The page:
The precedence of an operator specifies how “tightly” it binds two expressions together. For example, in the expression 1 + 5 * 3, the answer is 16 and not 18 because the multiplication (“*”) operator has a higher precedence than the addition (“+”) operator. Parentheses may be used to force precedence, if necessary. For instance: (1 + 5) * 3 evaluates to 18.
When operators have equal precedence their associativity decides how the operators are grouped. For example “-” is left-associative, so 1 – 2 – 3 is grouped as (1 – 2) – 3 and evaluates to -4. “=” on the other hand is right-associative, so $a = $b = $c is grouped as $a = ($b = $c).
Operators of equal precedence that are non-associative cannot be used next to each other, for example 1 < 2 > 1 is illegal in PHP. The expression 1 <= 1 == 1 on the other hand is legal, because the == operator has lesser precedence than the <= operator.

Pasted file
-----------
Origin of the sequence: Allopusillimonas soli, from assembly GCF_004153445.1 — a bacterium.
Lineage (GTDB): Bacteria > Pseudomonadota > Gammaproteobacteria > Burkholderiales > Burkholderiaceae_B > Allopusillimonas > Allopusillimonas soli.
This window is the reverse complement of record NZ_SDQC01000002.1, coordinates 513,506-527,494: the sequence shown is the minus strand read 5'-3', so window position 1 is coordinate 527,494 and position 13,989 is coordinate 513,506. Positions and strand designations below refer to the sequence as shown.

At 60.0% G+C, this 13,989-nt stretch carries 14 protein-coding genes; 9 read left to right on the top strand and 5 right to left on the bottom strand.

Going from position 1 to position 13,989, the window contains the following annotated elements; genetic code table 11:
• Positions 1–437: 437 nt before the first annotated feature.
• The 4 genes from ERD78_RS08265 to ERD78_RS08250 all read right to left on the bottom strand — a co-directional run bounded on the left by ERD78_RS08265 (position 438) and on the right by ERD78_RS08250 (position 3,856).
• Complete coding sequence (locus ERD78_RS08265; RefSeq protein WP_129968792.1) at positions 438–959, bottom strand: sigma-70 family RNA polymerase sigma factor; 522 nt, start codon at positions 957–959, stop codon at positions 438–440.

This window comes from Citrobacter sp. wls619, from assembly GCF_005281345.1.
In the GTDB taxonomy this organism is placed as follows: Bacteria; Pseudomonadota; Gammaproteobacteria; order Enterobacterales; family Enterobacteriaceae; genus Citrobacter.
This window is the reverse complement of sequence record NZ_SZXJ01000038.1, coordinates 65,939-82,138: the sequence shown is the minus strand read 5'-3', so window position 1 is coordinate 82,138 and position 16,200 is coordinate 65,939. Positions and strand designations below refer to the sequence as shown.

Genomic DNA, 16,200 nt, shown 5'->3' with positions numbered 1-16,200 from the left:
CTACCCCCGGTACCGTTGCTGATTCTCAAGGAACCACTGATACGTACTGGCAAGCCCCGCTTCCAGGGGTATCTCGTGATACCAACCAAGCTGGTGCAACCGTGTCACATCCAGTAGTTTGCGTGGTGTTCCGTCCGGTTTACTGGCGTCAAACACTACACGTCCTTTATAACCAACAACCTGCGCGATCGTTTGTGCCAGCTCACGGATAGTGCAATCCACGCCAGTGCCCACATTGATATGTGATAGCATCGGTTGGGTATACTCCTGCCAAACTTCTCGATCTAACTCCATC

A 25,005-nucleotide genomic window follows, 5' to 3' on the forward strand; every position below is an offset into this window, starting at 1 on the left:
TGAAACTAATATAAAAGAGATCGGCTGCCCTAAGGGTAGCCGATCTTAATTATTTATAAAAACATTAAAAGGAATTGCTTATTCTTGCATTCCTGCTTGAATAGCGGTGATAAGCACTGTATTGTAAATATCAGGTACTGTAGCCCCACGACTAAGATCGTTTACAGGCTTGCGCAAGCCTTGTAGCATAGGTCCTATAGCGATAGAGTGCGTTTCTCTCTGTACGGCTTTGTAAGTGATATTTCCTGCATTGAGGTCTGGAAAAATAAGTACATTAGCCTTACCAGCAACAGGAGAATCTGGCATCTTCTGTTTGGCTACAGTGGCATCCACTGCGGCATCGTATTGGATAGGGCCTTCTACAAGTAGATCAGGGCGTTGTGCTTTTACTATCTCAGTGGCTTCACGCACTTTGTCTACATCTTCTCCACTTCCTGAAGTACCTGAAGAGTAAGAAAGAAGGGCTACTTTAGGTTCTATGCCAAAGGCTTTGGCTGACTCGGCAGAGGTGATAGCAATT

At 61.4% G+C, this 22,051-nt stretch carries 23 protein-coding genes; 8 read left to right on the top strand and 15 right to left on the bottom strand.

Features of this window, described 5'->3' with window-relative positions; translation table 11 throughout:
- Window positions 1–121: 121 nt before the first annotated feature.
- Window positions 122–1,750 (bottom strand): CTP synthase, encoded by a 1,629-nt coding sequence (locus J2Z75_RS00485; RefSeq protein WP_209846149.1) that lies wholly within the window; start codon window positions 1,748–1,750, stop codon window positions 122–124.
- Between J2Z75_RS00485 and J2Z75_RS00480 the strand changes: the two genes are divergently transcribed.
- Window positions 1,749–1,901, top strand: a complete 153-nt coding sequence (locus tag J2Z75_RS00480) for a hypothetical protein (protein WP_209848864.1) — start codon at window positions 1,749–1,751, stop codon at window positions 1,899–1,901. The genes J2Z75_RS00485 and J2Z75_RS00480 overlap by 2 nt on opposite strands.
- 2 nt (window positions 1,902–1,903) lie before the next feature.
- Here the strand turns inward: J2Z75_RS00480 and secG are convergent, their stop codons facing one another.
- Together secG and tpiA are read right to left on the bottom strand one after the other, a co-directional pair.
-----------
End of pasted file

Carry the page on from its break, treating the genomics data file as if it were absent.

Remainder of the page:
Use of parentheses, even when not strictly necessary, can often increase readability of the code by making grouping explicit rather than relying on the implicit operator precedence and associativity.
The following table lists the operators in order of precedence, with the highest-precedence ones at the top. Operators on the same line have equal precedence, in which case associativity decides grouping.
|non-associative||clone new||clone and new|
|left||* / %||arithmetic|
|left||+ – .||arithmetic and string|
|non-associative||< <= > >=||comparison|
|non-associative||== != === !== <> <=>||comparison|
|left||&||bitwise and references|
|right||= += -= *= **= /= .= %= &= |= ^= <<= >>=||assignment|